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Supervisors update CINA

The most recent update of the County of San Diego’s Capital Improvement Needs Assessment was approved at the March 12 San Diego County Board of Supervisors meeting.

The supervisors' 4-0 vote, with Joel Anderson absent, approved the CINA, which reflects the county's facilities needs. The approval of the needs assessment itself did not include funding for projects on the list, although the supervisors also directed interim Chief Administrative Officer Sarah Aghassi to determine timing and funding mechanisms to implement the individual projects.

Hearings on the county's 2024‑25 budget with public input are scheduled for June 4-13 with budget deliberation and adoption likely taking place June 25.

The updated needs assessment covers facilities projects slated for improvement between Fiscal Year 2024-25 and Fiscal Year 2028-29. The five-year plan includes an estimated $1.2 billion of unfunded or partially-funded projects. The planned 2024‑25 expenditures total $100.6 million. The list has 44 projects including 18 slated for 2024-25 full or partial funding.

The capital planning process which includes the CINA focuses on facilities, so road projects are not included on the capital improvements list. The county's Airport Enterprise Fund is derived from lease rent from businesses on County Airports land, so airport projects (which also utilize Federal Aviation Administration and State Division of Aeronautics grants) are not part of the CINA list.

A Facilities Planning Board prioritizes projects based on criteria including benefits and linkage to the county's strategic plan. Additional projects which have been identified but which require further analysis to define their scope will be brought to the Board of Supervisors in the future for addition onto the CINA program list.

Board of Supervisors Policy G-16, which addresses capital facilities and planning, was originally approved in 1997. When the county supervisors approved the five-year CINA plan in 2020, Policy G-16 was modified to identify separate pre-construction and construction phases.

Funding may be recommended primarily for pre-construction, which includes identifying and acquiring a site, with the project being recommended for construction after the pre-construction phase is complete.

The project with the highest 2024-25 expense is the design and construction of large-scale regional green infrastructure projects and other stormwater projects identified to meet statewide stormwater mandates.

The total estimated cost of that program is $267,665,809 including $23,236,309 which has already been funded. The CINA program’s funds also include $34,185,600 during Fiscal Year 2024-25, $38,491,600 for 2025-26, $56,385,600 in 2026-27, $64,586,100 of 2027-28 funding, and $50,780,600 for 2028-29.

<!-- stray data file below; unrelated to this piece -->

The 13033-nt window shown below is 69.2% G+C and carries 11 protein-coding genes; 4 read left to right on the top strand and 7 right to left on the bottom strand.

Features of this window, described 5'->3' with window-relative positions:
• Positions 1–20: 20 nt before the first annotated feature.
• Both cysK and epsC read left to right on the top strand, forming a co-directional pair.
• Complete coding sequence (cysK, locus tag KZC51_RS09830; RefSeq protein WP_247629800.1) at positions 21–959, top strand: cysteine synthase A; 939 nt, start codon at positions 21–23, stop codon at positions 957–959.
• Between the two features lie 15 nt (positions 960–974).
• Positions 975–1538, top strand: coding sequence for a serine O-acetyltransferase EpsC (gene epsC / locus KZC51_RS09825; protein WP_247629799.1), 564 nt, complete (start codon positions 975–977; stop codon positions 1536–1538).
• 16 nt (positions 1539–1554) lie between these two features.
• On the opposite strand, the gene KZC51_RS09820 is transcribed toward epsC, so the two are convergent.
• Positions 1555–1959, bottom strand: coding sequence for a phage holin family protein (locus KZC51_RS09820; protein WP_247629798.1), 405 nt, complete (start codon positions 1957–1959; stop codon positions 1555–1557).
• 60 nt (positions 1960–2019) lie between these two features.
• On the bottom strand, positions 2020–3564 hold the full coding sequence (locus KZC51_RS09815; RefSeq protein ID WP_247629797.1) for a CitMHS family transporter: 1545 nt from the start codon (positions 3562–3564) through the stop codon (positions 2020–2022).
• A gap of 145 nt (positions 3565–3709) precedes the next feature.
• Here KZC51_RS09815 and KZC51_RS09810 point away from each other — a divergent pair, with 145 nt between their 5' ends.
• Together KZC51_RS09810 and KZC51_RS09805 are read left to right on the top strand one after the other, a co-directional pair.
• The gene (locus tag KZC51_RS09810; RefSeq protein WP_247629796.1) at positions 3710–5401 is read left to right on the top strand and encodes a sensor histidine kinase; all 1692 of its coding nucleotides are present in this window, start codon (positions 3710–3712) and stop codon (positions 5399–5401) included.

The second-largest 2024-25 expenditure of $30,000,000 will complete the expected funding for the Hall of Justice renovations.

The next-largest 2024-25 planned funding is $7,500,000 for the Multiple Species Conservation Program land acquisition which also covers design, environmental analysis, and construction costs of any fencing or other facilities needed for the open space preserves. The $225,420,846 total estimated expense includes $177,920,846 already funded. The CINA funding also includes $10,000,000 of MSCP funding for each fiscal year between 2025-26 and 2028-29.

The county plans to locate a Sheriff's station on the south side of State Route 76 west of Interstate 15. The facility will also have a helipad capable of hosting a Type 1 firefighting helicopter which can carry 700 gallons of water or other fire retardant and also have the ability to transport up to 15 personnel to an incident, and the public safety center site will also allow for San Diego County Fire Protection District apparatus staging.

The Sheriff's station will have approximately 37,000 square feet of space. The land acquisition, design, and construction has an estimated cost of $94,775,864 including $3,214,000 already funded. The five-year plan calls for $500,000 to be funded in 2025-26 and the remaining $91,061,86 to be spent during 2026-27.

The San Luis Rey River Park boundaries are yet to be determined and land will be acquired only from willing sellers, so the total acquisition cost estimate may require adjustment. The river park will stretch for nine miles and encompass approximately 1,600 acres.

The park will provide open space areas including trails, staging areas, and habitat preservation and will also include active recreation land such as ball fields, play areas, and picnic facilities. The total estimated cost of $71,717,463 includes $37,717,483 which has already been funded. The CINA calls for the spending of $4,300,000 during Fiscal Year 2026-27.

The Keys Creek Preserve capital project involves the design, environmental review, and construction of Via Piedra Road to create a staging area driveway which safely connects to West Lilac Road. The amenities will include parking spaces, fencing, benches, signage, kiosks, and trash containers. None of the $4,180,000 estimated expenses were previously included in funding allocations. The CINA earmarks funding of $825,000 in 2025-26.

Three maintenance and storage buildings geographically allocated to North County, South County, and East County will house replacement parts for park playgrounds and other Department of Parks and Recreation assets.

The design, environmental analysis, and construction of the three buildings has an estimated cost of $4,510,000 although none of that is already funded. The CINA programs $660,000 for 2025-26 and $3,850,000 during 2026-27.

Author Bio

Joe Naiman, Writer

Joe Naiman has been writing for the Village News since 2001


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